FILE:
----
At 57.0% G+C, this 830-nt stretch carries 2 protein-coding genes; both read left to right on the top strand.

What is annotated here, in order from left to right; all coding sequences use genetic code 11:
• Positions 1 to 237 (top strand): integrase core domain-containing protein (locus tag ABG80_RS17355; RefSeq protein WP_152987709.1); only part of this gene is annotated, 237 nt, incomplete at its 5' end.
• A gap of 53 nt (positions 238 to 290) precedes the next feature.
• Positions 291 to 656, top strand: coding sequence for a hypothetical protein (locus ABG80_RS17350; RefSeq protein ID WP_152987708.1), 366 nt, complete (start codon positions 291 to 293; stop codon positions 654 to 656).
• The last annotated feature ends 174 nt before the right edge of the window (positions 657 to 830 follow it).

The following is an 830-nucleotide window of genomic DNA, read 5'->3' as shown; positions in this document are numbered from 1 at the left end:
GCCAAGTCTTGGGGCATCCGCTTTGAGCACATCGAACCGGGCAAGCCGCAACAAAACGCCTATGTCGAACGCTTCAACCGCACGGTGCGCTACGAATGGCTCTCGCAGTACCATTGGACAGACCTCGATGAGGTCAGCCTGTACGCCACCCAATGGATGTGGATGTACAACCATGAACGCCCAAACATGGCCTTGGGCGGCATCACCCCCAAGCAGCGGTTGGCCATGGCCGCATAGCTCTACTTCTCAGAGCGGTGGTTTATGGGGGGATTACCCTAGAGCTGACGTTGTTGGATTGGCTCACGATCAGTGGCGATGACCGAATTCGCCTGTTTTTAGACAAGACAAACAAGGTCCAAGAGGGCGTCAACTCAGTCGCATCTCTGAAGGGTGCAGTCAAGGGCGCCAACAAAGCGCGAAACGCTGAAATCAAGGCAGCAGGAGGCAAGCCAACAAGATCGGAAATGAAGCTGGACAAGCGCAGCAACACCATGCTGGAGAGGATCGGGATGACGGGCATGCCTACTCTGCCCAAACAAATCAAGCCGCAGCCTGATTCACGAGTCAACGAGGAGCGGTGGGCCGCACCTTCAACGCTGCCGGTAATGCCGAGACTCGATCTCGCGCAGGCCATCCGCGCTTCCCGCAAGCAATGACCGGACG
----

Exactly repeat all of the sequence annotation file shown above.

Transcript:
At 57.0% G+C, this 830-nt stretch carries 2 protein-coding genes; both read left to right on the top strand.

What is annotated here, in order from left to right; all coding sequences use genetic code 11:
• Positions 1 to 237 (top strand): integrase core domain-containing protein (locus tag ABG80_RS17355; RefSeq protein WP_152987709.1); only part of this gene is annotated, 237 nt, incomplete at its 5' end.
• A gap of 53 nt (positions 238 to 290) precedes the next feature.
• Positions 291 to 656, top strand: coding sequence for a hypothetical protein (locus ABG80_RS17350; RefSeq protein ID WP_152987708.1), 366 nt, complete (start codon positions 291 to 293; stop codon positions 654 to 656).
• The last annotated feature ends 174 nt before the right edge of the window (positions 657 to 830 follow it).

The following is an 830-nucleotide window of genomic DNA, read 5'->3' as shown; positions in this document are numbered from 1 at the left end:
GCCAAGTCTTGGGGCATCCGCTTTGAGCACATCGAACCGGGCAAGCCGCAACAAAACGCCTATGTCGAACGCTTCAACCGCACGGTGCGCTACGAATGGCTCTCGCAGTACCATTGGACAGACCTCGATGAGGTCAGCCTGTACGCCACCCAATGGATGTGGATGTACAACCATGAACGCCCAAACATGGCCTTGGGCGGCATCACCCCCAAGCAGCGGTTGGCCATGGCCGCATAGCTCTACTTCTCAGAGCGGTGGTTTATGGGGGGATTACCCTAGAGCTGACGTTGTTGGATTGGCTCACGATCAGTGGCGATGACCGAATTCGCCTGTTTTTAGACAAGACAAACAAGGTCCAAGAGGGCGTCAACTCAGTCGCATCTCTGAAGGGTGCAGTCAAGGGCGCCAACAAAGCGCGAAACGCTGAAATCAAGGCAGCAGGAGGCAAGCCAACAAGATCGGAAATGAAGCTGGACAAGCGCAGCAACACCATGCTGGAGAGGATCGGGATGACGGGCATGCCTACTCTGCCCAAACAAATCAAGCCGCAGCCTGATTCACGAGTCAACGAGGAGCGGTGGGCCGCACCTTCAACGCTGCCGGTAATGCCGAGACTCGATCTCGCGCAGGCCATCCGCGCTTCCCGCAAGCAATGACCGGACG